We have written in the past that recessions, while not enjoyable, are a normal and regular occurrence and they do serve a useful purpose. They flush out speculative behavior and restore balance between prices and fundamentals, creating a stronger foundation upon which to build the next cycle of economic growth.
We are also mindful of the major increase in interest rates and change in economic conditions that has occurred in a very short period of time. We are coming off of a long period of easy money and heavy government stimulus. Investments that made sense in a time of fast growth and inexpensive capital may not look so good in a world of slower growth and significantly higher borrowing costs. Default rates will likely rise and we are watching for signs of economic stress in the credit markets.
The current geopolitical environment, especially with respect to Russia, creates a clear and present danger to economies and markets. It is hard to assess, but the risks seem skewed to the downside.
President Putin made a colossal miscalculation about Ukraine and has backed himself into an impossible corner. He cannot win, but also can’t afford to lose. The war is taking a large economic and human toll on the Russian people and economy. The conventional Russian military is in disarray and China and India have tempered their support of the war. Meanwhile, with each passing day, there are new reports of Ukrainian advances against retreating Russian forces.
If Putin backs down, he will likely lose his job and perhaps his life. For him, the war is existential. He therefore has an incentive to agitate and escalate to buy himself time and cause economic pain in the West. Russia was likely behind the sabotage of the Nord Stream Pipelines and is now threatening the use of tactical nuclear weapons. We hope we are wrong, but as we head into the Fall, we think things will very likely get worse for Russia, but with increasingly dangerous consequences for the rest of the world.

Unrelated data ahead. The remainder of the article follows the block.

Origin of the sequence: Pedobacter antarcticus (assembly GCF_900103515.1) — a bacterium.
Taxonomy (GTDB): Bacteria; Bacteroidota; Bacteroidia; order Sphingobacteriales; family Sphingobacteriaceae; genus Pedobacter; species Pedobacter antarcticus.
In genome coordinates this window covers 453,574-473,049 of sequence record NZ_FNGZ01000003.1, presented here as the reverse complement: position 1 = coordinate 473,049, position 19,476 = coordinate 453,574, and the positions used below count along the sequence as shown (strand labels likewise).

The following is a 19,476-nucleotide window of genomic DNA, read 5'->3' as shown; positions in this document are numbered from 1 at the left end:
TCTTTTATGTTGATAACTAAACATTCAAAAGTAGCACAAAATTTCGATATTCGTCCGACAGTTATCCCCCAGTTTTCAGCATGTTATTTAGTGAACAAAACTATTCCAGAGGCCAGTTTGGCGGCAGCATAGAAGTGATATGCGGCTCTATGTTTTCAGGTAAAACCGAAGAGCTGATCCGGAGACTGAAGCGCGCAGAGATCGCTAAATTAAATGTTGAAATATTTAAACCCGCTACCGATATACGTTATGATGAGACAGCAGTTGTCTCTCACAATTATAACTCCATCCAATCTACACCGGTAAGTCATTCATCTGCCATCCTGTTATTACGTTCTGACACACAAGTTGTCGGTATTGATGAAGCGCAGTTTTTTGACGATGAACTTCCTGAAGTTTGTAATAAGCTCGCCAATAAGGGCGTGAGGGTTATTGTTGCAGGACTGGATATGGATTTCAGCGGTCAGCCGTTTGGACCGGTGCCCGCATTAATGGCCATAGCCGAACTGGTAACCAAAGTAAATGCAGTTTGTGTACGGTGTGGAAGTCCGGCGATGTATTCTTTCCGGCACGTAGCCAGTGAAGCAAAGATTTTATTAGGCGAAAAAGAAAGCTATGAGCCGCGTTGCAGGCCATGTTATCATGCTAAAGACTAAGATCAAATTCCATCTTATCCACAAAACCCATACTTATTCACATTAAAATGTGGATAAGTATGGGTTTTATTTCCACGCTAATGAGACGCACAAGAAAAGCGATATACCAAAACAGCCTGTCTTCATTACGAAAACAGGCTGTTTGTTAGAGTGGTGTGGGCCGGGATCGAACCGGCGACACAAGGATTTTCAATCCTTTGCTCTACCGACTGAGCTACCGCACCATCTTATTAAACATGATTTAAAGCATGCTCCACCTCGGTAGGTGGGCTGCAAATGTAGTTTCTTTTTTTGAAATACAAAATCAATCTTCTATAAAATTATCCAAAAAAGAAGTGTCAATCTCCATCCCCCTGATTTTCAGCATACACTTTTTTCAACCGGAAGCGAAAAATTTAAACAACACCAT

And so our outlook is for slowing economic growth around the world. Europe should suffer from a moderate recession, China will likely experience little or no economic growth and the U.S. will likely experience a recession late this year or next. Additional actions by Putin to disrupt energy markets or European economies would make matters worse and are not reflected in current prices.
U.S. stocks have declined 20% year to date. They are reasonably priced based on current fundamentals, but not if fundamentals deteriorate further: something that seems likely to happen given our outlook. If revenues are declining or even growing at a slower rate, and costs and interest rates are rising, then profits, valuation multiples, and prices should also decline. Valuation multiples have already contracted but we have not yet seen any meaningful reduction in corporate earnings forecasts. We expect this to happen over the next few quarters.